Friday, April 9, 2010

How To Make Ricotta Cheese

One of the other MIFS contributors, the fabulous Liss of Frills In The Hills, has a great tutorial about making one's own ricotta cheese from scratch - but I thought it would be good to have it right here, too.

This is how I made mine:

David Lebovitz
's Ricotta Cheese
Simply Recipes
Makes 2 cups

2 quarts (8 cups) whole milk
1 cup plain whole milk yogurt
1/2 cup heavy cream
2 teaspoons white vinegar
1 teaspoon salt

In a large pot, bring milk, yogurt, heavy cream, vinegar and salt to a boil. Gently boil for one to two minutes until milk is curdled.

Line a strainer with a few layers of cheesecloth and set it over a deep bowl.

Pour milk mixture into the strainer and let it drain for 15 minutes. Gather cheesecloth around the mixture and squeeze gently to extract any remaining liquid.

Can be refrigerated up to 3 days.

And that's it! Easy, right? My only suggestion is to ensure you have a very deep bowl. I started the draining using a trifle bowl, my deepest vessel that was not a stock pot, and it broke from the hot liquid. Therefore, I recommend using a deep enough heat proof bowl or pot right off the bat to avoid my silly mistake.

I blog regularly at Gotta Little Space (life, family & food) and Suitable For Consumption (solely food). Come visit!!


  1. How does it taste? I've never seen a recipe for ricotta calling for anything except milk & the acid (vinegar or lemon), so I'm intrigued at this recipe. I'm thinking it will taste a bit richer than the basic recipe I know.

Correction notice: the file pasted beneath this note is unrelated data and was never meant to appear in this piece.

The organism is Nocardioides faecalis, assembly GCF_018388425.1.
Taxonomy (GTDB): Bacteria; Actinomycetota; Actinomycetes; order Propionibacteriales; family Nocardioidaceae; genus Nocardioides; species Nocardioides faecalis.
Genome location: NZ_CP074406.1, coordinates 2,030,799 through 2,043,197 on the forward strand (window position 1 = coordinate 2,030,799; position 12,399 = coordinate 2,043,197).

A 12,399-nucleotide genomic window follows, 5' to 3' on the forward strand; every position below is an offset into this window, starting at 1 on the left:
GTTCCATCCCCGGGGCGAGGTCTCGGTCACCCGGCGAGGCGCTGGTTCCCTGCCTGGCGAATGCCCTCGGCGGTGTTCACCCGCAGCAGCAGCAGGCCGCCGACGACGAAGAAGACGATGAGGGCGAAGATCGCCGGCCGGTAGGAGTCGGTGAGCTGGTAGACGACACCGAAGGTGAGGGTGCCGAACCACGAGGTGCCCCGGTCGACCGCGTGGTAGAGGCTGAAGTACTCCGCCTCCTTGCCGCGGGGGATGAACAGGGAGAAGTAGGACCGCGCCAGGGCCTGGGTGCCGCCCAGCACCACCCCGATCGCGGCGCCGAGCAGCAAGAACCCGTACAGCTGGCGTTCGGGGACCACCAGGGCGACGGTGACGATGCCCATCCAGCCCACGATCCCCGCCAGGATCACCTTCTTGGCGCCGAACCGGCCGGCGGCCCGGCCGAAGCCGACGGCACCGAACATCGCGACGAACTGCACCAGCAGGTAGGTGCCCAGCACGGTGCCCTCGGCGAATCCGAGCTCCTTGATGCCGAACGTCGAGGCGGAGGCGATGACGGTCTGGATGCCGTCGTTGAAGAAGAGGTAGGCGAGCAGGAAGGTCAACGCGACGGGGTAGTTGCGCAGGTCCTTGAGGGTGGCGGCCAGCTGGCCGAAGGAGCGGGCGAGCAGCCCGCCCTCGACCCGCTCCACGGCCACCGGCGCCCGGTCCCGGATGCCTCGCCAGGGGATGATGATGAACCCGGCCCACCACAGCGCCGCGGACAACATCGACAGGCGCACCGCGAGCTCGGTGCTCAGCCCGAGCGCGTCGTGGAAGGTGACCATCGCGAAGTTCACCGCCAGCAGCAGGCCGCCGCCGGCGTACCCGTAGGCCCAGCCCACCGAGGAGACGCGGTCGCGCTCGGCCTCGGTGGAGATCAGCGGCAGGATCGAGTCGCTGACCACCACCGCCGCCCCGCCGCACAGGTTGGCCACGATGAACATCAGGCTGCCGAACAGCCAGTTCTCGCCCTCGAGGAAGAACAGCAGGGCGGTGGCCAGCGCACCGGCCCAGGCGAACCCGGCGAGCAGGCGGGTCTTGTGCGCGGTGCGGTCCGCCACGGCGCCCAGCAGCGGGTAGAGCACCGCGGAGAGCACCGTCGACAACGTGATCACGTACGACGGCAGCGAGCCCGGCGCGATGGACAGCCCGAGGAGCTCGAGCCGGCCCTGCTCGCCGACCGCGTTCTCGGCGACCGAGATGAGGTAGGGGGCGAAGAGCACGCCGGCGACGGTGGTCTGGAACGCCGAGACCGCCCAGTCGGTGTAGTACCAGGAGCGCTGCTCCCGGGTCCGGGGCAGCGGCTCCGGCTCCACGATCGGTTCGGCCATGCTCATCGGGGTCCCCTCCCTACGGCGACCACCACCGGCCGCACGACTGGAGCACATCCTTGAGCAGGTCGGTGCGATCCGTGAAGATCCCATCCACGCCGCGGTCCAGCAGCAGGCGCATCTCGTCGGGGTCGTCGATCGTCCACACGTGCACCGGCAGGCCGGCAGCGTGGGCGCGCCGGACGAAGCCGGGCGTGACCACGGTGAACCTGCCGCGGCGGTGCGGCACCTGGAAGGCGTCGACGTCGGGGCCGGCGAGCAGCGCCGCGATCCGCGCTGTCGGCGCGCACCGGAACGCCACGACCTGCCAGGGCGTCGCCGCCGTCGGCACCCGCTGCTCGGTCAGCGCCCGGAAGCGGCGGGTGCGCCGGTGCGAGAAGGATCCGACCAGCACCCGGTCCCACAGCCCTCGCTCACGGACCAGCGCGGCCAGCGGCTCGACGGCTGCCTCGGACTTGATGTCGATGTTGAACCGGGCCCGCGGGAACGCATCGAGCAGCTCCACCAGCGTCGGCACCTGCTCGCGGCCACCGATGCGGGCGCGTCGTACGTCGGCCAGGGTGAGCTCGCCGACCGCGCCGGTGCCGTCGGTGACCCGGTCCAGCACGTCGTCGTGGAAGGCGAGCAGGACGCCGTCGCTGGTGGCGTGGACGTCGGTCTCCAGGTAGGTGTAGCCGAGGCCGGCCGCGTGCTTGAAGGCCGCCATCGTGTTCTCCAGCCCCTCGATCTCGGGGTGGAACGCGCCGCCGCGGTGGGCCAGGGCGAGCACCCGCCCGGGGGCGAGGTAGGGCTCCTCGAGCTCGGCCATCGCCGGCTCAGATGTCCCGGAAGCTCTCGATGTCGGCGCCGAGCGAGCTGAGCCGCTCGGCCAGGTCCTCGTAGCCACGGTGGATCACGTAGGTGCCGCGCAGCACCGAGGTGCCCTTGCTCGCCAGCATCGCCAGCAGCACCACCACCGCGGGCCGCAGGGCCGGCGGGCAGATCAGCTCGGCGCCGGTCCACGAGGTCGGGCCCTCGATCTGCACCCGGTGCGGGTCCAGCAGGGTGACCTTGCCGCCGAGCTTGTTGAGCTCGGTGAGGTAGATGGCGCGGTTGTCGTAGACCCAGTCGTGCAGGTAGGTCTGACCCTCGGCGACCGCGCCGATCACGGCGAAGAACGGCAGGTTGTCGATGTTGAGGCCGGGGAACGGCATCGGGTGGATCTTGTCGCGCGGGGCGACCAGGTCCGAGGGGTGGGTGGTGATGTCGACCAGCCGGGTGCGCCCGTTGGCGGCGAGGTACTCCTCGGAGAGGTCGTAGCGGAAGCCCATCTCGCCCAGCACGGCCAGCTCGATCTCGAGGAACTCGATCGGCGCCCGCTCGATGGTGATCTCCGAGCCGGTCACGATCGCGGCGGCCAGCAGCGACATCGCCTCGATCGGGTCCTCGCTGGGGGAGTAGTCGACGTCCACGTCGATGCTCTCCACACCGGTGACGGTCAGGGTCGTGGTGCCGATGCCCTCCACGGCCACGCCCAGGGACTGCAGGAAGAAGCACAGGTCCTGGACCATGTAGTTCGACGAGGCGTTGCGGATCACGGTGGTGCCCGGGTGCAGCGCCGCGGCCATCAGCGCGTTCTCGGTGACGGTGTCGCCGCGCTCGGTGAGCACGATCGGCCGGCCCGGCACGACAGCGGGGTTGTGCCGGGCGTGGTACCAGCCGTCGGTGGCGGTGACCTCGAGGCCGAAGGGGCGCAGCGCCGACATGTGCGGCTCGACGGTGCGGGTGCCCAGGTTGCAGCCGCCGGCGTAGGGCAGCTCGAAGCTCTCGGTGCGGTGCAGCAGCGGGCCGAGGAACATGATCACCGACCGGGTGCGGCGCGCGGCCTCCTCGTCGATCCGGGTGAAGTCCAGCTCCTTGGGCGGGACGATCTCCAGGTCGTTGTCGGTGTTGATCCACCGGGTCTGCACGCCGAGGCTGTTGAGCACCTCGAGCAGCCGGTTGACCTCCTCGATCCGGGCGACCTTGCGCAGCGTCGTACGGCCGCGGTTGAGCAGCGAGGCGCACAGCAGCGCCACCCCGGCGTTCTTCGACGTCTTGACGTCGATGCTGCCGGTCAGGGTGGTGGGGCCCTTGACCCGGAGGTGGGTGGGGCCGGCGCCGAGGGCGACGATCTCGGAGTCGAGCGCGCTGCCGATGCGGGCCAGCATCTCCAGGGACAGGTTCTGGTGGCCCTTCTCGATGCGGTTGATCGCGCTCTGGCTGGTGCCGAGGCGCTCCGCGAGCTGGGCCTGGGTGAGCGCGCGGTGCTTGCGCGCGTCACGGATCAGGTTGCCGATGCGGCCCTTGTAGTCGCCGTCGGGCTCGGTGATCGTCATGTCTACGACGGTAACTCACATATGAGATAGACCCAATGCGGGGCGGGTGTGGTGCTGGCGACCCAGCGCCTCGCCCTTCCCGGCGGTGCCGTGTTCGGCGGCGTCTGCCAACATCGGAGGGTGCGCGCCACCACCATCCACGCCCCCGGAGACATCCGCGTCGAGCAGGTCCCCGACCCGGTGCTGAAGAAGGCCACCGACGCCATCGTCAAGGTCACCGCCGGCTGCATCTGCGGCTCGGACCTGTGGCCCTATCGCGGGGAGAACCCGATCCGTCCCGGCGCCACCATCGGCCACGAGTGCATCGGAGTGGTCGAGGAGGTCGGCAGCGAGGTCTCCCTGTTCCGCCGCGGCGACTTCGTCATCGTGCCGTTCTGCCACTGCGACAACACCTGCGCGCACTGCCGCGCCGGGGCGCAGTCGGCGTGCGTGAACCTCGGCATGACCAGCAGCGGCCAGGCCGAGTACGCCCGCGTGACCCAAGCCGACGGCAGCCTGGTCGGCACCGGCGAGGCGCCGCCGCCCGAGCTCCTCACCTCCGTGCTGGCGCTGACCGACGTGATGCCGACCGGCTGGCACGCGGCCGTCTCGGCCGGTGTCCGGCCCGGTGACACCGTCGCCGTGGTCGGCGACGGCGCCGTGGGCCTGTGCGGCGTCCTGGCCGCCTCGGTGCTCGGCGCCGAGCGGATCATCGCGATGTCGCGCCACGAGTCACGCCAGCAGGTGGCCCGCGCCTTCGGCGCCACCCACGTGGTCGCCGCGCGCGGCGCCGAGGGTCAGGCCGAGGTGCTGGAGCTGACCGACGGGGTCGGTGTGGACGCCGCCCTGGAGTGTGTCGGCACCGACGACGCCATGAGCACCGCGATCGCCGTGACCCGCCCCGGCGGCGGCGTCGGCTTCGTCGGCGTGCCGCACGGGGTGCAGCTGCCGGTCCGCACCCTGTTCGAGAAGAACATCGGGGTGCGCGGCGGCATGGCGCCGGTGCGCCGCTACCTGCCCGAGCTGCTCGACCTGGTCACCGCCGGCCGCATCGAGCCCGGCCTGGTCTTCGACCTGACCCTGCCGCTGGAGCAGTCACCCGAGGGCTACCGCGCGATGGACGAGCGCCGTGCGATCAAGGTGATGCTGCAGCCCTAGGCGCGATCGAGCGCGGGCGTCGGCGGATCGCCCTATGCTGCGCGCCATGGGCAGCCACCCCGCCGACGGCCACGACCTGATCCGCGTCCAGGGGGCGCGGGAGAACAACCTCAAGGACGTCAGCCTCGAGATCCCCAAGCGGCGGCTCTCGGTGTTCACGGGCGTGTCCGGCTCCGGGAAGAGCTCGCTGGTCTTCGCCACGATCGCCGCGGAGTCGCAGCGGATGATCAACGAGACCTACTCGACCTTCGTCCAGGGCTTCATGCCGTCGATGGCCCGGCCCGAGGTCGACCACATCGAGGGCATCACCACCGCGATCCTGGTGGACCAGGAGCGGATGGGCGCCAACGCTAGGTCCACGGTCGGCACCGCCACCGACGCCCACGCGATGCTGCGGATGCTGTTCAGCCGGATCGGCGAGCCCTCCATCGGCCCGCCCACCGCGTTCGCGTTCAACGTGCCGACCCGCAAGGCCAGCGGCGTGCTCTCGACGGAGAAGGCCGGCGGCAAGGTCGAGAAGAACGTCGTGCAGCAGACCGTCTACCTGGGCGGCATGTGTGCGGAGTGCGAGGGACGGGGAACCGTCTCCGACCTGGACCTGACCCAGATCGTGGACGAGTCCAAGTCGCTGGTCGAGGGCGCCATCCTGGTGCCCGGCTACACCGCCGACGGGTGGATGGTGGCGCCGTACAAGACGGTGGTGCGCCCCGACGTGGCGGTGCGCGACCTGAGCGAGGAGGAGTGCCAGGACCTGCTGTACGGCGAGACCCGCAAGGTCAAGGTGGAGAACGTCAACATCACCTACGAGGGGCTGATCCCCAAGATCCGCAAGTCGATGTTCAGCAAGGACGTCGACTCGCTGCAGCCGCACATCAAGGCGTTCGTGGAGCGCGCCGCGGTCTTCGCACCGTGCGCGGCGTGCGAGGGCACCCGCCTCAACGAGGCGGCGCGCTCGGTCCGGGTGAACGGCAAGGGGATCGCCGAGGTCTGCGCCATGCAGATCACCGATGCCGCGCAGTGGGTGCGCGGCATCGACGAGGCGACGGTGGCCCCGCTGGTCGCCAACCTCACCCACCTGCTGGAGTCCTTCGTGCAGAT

2. I found that yes, it was a bit richer than store bought ricotta, but I preferred it! It had great texture, too, and worked fabulously in my lasagna.

  3. What do you do with the left over liquid? Can it be used in a recipe, water the plants, or do you simply pour it down the drain?

    Is it cheaper for you to make it versus buying it? Milk & cream are pretty high in my area so I'd have to break the costs down before making this a regular kitchen endeavor but it does sound like a fun project. Educational for the kiddos too!

    One more question: Can I substitute 2% milk for the whole milk? I make this swith in lots of recipes without affecting the flavor or texture of the dish but I don't know if it would work in making a cheese.

    Thanks Rina for a great kitchen project!

  4. I put the leftover liquid down the drain this time, but haven't thought about what to do with it otherwise! Good point! I don't know - must do some research.

    It was cheaper for me to make it, in my opinion. Ricotta is about $6-$8 for a small container in my grocery store, and making my own cost about $6 or so.

    I think you can sub in the 2% milk - it might not be as thick but you could let it sit longer to drain out more liquid, in that case.


Header designed by Crystal. Thanks!